The main considerations behind the decision
The decision to keep the interest rate for June 2014 unchanged at 0.75 percent is consistent with the Bank of Israel's monetary policy, which is intended to entrench the inflation rate within the price stability target of 1–3 percent a year over the next twelve months, and to support growth while maintaining financial stability. The path of the interest rate in the future depends on developments in the inflation environment, growth in Israel and in the global economy, the monetary policies of major central banks, and developments in the exchange rate of the shekel.
The following are the main considerations underlying the decision:


  • The CPI increased by only 0.1 percent in April, markedly lower than expectations, and the rate of inflation over the previous 12 months was 1 percent, the lower bound of the target range. This measure of the inflation rate is expected to decline in the coming months, to below the lower bound of the target range, though expectations for 1-year ahead are within the target range.
  • Indicators of real economic activity which became available this month point to more moderate growth than assessed in the previous month, though the extent of the moderation is uncertain. The first estimate of first quarter data signals a slowdown in growth, due to a contraction of private consumption and fixed capital formation, while labor market data continue to indicate growth in employment and reduced unemployment, and there was improvement in indices of consumer confidence and of expectations of activity. Signs of moderation are also seen in Composite State of the Economy Index data, including goods exports.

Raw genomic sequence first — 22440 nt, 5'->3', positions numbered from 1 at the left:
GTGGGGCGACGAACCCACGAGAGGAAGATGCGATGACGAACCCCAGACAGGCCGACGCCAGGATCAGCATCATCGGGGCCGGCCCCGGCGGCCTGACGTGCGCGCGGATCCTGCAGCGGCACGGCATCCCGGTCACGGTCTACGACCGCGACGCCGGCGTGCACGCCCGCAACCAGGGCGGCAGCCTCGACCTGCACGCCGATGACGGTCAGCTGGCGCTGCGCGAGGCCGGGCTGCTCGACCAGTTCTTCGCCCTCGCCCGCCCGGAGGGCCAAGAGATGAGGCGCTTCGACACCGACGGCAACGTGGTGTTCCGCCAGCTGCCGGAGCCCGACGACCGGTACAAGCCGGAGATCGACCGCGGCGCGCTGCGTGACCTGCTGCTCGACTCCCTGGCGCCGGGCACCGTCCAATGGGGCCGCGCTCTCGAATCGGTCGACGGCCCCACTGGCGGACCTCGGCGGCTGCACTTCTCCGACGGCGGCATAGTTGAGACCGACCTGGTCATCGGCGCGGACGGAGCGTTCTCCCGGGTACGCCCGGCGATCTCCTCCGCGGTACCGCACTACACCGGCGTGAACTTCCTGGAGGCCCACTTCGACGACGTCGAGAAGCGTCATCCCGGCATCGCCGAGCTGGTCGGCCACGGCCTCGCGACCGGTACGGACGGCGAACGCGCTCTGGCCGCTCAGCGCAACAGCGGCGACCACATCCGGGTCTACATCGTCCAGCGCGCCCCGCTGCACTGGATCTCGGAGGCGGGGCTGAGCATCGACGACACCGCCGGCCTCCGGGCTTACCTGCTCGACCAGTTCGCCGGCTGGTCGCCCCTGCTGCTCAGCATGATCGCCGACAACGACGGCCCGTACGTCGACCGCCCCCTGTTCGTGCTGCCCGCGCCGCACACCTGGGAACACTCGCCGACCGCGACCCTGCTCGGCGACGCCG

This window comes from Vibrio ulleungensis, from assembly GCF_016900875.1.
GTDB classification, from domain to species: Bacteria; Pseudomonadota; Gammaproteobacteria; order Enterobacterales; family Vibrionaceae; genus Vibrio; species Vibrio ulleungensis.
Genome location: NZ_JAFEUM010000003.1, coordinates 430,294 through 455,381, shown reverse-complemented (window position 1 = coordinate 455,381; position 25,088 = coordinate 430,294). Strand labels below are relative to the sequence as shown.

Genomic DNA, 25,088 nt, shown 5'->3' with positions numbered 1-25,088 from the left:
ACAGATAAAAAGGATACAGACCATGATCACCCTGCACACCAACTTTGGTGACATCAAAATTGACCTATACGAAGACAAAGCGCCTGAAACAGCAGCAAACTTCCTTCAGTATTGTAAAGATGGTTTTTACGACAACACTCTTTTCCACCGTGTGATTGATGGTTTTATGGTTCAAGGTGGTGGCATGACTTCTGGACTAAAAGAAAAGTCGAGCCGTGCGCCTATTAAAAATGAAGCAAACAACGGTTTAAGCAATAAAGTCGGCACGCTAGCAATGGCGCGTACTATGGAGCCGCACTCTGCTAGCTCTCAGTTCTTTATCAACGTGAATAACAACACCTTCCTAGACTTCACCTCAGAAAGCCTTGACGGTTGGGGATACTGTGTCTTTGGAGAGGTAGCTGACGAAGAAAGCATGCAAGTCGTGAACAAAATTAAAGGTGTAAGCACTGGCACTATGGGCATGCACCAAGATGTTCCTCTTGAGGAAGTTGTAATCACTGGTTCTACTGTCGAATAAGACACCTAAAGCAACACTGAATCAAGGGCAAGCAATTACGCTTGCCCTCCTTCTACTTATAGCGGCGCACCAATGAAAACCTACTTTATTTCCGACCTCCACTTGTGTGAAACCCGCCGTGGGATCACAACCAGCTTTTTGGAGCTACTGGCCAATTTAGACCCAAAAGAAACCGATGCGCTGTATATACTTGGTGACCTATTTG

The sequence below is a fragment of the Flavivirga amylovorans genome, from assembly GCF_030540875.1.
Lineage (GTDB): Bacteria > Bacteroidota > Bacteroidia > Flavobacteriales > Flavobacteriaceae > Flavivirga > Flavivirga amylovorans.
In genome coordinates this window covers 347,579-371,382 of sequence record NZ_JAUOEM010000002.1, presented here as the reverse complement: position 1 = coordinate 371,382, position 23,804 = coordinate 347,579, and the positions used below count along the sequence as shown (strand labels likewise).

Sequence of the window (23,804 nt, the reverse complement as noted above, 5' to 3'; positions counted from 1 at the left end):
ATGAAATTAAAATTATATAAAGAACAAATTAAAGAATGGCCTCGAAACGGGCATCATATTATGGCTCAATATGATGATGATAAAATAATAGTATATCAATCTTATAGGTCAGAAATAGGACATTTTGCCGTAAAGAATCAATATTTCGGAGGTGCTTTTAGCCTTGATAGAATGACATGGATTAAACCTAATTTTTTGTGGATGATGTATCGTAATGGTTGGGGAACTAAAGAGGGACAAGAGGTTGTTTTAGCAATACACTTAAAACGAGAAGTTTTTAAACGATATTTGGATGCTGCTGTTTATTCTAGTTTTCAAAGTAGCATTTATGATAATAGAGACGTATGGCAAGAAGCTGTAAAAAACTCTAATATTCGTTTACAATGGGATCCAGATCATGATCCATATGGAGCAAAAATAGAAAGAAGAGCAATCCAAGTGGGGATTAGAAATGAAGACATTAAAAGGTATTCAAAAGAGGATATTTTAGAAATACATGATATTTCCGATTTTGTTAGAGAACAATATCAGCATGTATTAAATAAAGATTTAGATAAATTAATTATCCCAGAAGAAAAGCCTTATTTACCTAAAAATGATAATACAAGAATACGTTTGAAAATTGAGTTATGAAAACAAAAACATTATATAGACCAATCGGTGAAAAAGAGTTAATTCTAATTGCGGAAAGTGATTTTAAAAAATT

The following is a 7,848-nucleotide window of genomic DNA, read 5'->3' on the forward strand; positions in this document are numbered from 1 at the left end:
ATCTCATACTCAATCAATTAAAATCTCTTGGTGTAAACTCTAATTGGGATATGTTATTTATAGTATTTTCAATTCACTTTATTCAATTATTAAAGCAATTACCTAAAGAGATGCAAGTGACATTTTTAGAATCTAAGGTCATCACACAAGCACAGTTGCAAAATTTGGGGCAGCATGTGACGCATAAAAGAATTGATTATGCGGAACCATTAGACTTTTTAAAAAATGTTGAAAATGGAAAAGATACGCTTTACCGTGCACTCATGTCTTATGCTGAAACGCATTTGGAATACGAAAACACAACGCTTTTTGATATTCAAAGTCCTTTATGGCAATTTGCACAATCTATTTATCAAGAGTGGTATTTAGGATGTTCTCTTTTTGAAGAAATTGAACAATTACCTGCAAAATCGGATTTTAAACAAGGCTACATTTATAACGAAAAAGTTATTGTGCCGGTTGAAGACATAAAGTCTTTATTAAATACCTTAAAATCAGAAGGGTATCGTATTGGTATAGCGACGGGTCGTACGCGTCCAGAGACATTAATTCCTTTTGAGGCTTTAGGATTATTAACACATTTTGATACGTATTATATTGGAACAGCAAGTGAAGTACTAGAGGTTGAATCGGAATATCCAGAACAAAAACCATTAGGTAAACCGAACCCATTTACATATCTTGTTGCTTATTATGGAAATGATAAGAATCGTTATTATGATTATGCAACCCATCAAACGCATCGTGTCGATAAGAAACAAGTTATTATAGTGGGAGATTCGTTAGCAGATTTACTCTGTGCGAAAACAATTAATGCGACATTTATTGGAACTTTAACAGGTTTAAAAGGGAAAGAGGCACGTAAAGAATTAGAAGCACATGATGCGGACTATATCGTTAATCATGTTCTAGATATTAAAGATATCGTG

• In the past month, the shekel weakened by 0.4 percent in terms of the nominal effective exchange rate, while since the beginning of 2014 the effective exchange rate has been stable, and it has appreciated by 4.4 percent over the past year.
  • Against the background of disappointing first quarter growth data in the US and in Europe, the OECD reduced its 2014 global growth and world trade projections this month. Emerging market weakness continues to weigh on global growth. The probability of further monetary easing in Europe increased, and expectations remain that in the US, the federal funds rate will begin to be increased in the second half of 2015.
  • Home prices continued to increase in February–March, and their annual rate of increase remains around 6–7 percent. The rate of mortgages taken out remains elevated, with continued decline in the risk characteristics of new mortgages. The increase in the number of building completions continues, but some slowdown is apparent in the number of building starts. This month, as well, there is continued uncertainty regarding the effect on housing market price levels and activity volume of the policy measures that the government decided upon.


The Bank of Israel will continue to monitor developments in the Israeli and global economies and in financial markets, particularly in light of the continuing uncertainty in both the global economy and economic activity in Israel. The Bank will use the tools available to it to achieve its objectives of price stability, the encouragement of employment and growth, and support for the stability of the financial system, and in this regard will keep a close watch on developments in the asset markets, including the housing market.


The minutes of the monetary discussions prior to the interest rate decision for June 2014 will be published on June 9, 2014.

The decision regarding the interest rate for July 2014 will be published at 16:00 on Monday, June 23, 2014.